Parque Nacional da Tijuca, also known as the Tijuca National
Park, in Rio de Janeiro, Brazil, is an 8000 acre rainforest that
was once stripped bare of it’s native vegetation by coffee
and sugar cane plantations. A tribute to the ecological mind of
King Don Pedro II, Tijuca National Park is one of the last few remnants
of the Atlantic Rainforest that at one time dominated the Southern
coast of Brazil.
Replanted over ten painstaking years by engineer M.G. Archer, Tijuca
National Park was result of the project ordered by King Don Pedro
II in 1861. Concerned that the erosion and deforestations caused
by the sugar and coffee plantations combined with a dramatic decrease
in rainfall in the area would severely reduce drinking water available
to his subjects, the King began the reforestation of the area.
Today, Tijuca National Park is the largest urban forest in the
world, home to 30 waterfalls, hundreds of plants and trees and at
least 100 different species of animals. The park actually reduces
the medium temperature of the city by approximately nine degrees.
A spectacular tourist attraction, Tijuca National Park surrounds
the Cocovado Mountain and the Statue of Christ. It is also home
to Gavea Rock also known as Pedra da Gávea, Beautiful Rock
or Pedra Bonita and Tijuca Peak which is the second highest peak
in Rio de Janeiro at 3350 feet.
Visitors to Tijuca Peak are awed by a seemingly unending view of
the entire city of Rio de Janeiro including the Rio-Niterói
Bridge, the famous Maracana Stadium, the Favela of Rocinha, and
Sugar Loaf Mountain. From the peak, you can also look down upon
the beaches of Copacabana, Ipanema, Botofogo and Leblon. Inside
the park, visitors are encouraged to wander the trails through an
exotic jungle resplendent with tropical flowers and stunning waterfalls.
Those with an adventurous spirit can climb to the peak of Pedra
Bonita and join hang gliders in a heartstopping flight back to the
bottom. Other areas of interest include the Mayrink Chapel whose
murals were painted by Cândido Portinari, the Paula and Virginia
Grotto and the Luiz Fernandes Cave. The Gabriela, Cascatinha and
Taunay Falls are also popular amongst the tourists and locals alike.
If you have time, you’ll also want to make a point to see
the pagoda style gazebo at the Vista Chinese Outlook as well as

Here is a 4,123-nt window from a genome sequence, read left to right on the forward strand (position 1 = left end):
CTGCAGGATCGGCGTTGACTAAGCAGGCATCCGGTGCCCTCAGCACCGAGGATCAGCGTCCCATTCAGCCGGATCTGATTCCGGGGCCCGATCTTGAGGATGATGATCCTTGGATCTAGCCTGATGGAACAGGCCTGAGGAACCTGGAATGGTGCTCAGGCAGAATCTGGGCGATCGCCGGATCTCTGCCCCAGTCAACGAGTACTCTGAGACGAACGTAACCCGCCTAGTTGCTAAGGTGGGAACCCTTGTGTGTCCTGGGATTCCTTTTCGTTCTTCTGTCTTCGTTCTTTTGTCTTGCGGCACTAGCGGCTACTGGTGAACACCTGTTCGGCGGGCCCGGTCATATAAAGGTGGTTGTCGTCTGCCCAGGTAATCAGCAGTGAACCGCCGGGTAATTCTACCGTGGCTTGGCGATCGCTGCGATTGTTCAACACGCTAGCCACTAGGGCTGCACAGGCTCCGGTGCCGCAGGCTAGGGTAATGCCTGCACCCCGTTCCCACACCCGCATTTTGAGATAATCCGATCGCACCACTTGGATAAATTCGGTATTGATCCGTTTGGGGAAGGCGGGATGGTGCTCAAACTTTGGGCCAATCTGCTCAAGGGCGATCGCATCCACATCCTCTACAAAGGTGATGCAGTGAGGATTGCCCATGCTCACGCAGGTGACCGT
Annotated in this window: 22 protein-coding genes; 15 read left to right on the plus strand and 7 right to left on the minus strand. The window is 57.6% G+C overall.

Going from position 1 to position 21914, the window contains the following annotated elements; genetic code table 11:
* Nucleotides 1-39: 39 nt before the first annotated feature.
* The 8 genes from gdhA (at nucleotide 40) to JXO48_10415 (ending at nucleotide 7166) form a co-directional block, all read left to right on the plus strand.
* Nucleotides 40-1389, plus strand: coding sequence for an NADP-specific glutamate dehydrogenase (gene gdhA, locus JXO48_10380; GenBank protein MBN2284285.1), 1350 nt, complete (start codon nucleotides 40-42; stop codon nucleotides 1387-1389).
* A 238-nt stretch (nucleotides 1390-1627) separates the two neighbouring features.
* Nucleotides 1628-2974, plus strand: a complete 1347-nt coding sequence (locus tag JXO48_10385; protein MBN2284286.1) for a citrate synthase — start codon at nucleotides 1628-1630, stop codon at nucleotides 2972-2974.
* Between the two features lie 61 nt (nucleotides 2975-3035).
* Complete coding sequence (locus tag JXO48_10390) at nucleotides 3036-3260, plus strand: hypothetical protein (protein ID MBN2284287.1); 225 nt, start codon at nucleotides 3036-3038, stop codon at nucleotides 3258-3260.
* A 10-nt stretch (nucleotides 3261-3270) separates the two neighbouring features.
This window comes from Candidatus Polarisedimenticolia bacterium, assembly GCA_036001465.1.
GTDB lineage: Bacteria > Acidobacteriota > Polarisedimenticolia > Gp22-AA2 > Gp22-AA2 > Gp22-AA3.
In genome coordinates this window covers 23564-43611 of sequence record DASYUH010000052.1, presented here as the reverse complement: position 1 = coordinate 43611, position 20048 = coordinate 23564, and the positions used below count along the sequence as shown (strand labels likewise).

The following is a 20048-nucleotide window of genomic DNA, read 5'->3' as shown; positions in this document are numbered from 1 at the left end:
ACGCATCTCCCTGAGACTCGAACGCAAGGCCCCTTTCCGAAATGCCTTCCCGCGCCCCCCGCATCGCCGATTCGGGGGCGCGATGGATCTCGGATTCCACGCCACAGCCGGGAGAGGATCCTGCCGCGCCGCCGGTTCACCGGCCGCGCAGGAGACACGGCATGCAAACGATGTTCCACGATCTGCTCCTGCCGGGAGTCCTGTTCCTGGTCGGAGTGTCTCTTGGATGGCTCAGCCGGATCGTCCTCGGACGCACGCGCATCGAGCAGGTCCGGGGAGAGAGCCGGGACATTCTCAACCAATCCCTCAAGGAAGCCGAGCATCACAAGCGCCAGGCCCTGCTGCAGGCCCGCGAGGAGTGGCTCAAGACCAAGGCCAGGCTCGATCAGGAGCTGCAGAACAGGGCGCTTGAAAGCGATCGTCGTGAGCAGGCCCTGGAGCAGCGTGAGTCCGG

the giant picnic table made of granite known as the Mesa do Imperador.
An absolute must see on your visit to the Tijuca National Park
is the Pedra da Gávea which literally means Rock of the Topsail.
Pedra da Gávea is a rock composed of granite and gneiss that
rises 842 meters above sea level. It is said that the rock’s
position and size have caused it to erode heavily and that erosion
has created the impression of a human face on the vertical face
of the rock. An inscription carved into the face of the rock, however,
suggests something entirely different. That inscription, according
to is believed to have originally been Phoencian and has been translated
to read “Tyro Phoenicia Badzir Firstborn Jethbaal”,
allegedly referring to a ruler of Phoenicia named Badzir, which
would date the carving to around 850 B.C.
Many scholars believe that the image etched on the rock was not
caused by erosion but rather was carved into it, a portrait of Badzir.
There are several inconsistencies within the inscription itself,
however, that seem to suggest that it is not authentic. It was originally
reported in the 1800’s during the years that Brazil was struggling
for her independence. Many believe that the inscription was a political
tool of the early and short-lived empire under Emperor Pedro I.
Also located in the Tijuca National Park is the Cocovado Hill and
the famous Statue of Christ. Recently named one of the Seven Wonders
of the World, Rio de Janeiro’s most famous landmark, Christ
the Redeemer embraces the city with his outstretched arms rising
30 meters into the sky from the top of the top of the hill. The
Hill itself is over 2310 feet high.
Gaining entrance to the park is a fairly simple process. The area
has been divided into three sections by major roadways and it is
accessible from virtually all parts of the city. The park can be
dangerous after dark so you may want to get an early start. The
park is open year round and there is no admission charge. Guided
tours of Tijuca National Park are available. Jeep tours will take
you right into the park and they can handle most of the steep terrain.
If you prefer to hike or bike without a guide, do not venture into
the park alone.
The Corcovado Rack Railway runs from 8:30 am to 6:30 pm and is
the best way to reach Corcovado and the statue. Although it is only
a 20 minute trip to the top, the wait can sometimes be several hours
so be sure to allow yourself enough time to enjoy the view once
you get there. You’ll want to avoid the peak on cloudy days
as cloud cover will obscure your view.
The address of the Tijuca National Park is Alto da Boa Vista –
Parque Nacional da Tijuca. Phone number is (55-21) 2492-2253 or
2492-5407. The entrances to the park are located on Sumare Road,
R. Almirante Alexandrino, Dona Castorina Road, Vista Chinese Road,
Redentor Road, Acude da Solidao Road and Cascatinha Road.